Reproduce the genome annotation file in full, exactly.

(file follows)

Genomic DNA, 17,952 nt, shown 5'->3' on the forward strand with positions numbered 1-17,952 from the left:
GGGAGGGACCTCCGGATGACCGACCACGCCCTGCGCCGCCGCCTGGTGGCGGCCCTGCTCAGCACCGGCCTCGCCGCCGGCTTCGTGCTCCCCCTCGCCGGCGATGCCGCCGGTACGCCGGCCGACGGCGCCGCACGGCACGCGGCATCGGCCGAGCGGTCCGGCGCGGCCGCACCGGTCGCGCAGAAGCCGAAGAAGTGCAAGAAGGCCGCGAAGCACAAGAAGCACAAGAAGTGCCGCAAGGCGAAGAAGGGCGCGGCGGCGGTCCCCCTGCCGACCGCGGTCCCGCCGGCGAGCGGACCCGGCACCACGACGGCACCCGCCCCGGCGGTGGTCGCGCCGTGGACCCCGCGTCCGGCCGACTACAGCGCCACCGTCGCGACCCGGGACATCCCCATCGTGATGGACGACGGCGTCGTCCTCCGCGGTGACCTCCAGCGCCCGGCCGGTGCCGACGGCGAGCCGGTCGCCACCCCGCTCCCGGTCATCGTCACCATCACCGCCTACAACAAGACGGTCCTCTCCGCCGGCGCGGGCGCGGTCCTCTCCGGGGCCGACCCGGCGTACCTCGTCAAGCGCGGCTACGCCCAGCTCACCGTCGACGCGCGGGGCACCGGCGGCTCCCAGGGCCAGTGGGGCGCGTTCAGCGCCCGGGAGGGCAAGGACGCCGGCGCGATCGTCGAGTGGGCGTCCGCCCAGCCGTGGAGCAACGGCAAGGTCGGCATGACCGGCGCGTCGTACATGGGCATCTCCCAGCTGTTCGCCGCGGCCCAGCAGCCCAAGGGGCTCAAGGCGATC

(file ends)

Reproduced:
Genomic DNA, 17,952 nt, shown 5'->3' on the forward strand with positions numbered 1-17,952 from the left:
GGGAGGGACCTCCGGATGACCGACCACGCCCTGCGCCGCCGCCTGGTGGCGGCCCTGCTCAGCACCGGCCTCGCCGCCGGCTTCGTGCTCCCCCTCGCCGGCGATGCCGCCGGTACGCCGGCCGACGGCGCCGCACGGCACGCGGCATCGGCCGAGCGGTCCGGCGCGGCCGCACCGGTCGCGCAGAAGCCGAAGAAGTGCAAGAAGGCCGCGAAGCACAAGAAGCACAAGAAGTGCCGCAAGGCGAAGAAGGGCGCGGCGGCGGTCCCCCTGCCGACCGCGGTCCCGCCGGCGAGCGGACCCGGCACCACGACGGCACCCGCCCCGGCGGTGGTCGCGCCGTGGACCCCGCGTCCGGCCGACTACAGCGCCACCGTCGCGACCCGGGACATCCCCATCGTGATGGACGACGGCGTCGTCCTCCGCGGTGACCTCCAGCGCCCGGCCGGTGCCGACGGCGAGCCGGTCGCCACCCCGCTCCCGGTCATCGTCACCATCACCGCCTACAACAAGACGGTCCTCTCCGCCGGCGCGGGCGCGGTCCTCTCCGGGGCCGACCCGGCGTACCTCGTCAAGCGCGGCTACGCCCAGCTCACCGTCGACGCGCGGGGCACCGGCGGCTCCCAGGGCCAGTGGGGCGCGTTCAGCGCCCGGGAGGGCAAGGACGCCGGCGCGATCGTCGAGTGGGCGTCCGCCCAGCCGTGGAGCAACGGCAAGGTCGGCATGACCGGCGCGTCGTACATGGGCATCTCCCAGCTGTTCGCCGCGGCCCAGCAGCCCAAGGGGCTCAAGGCGATC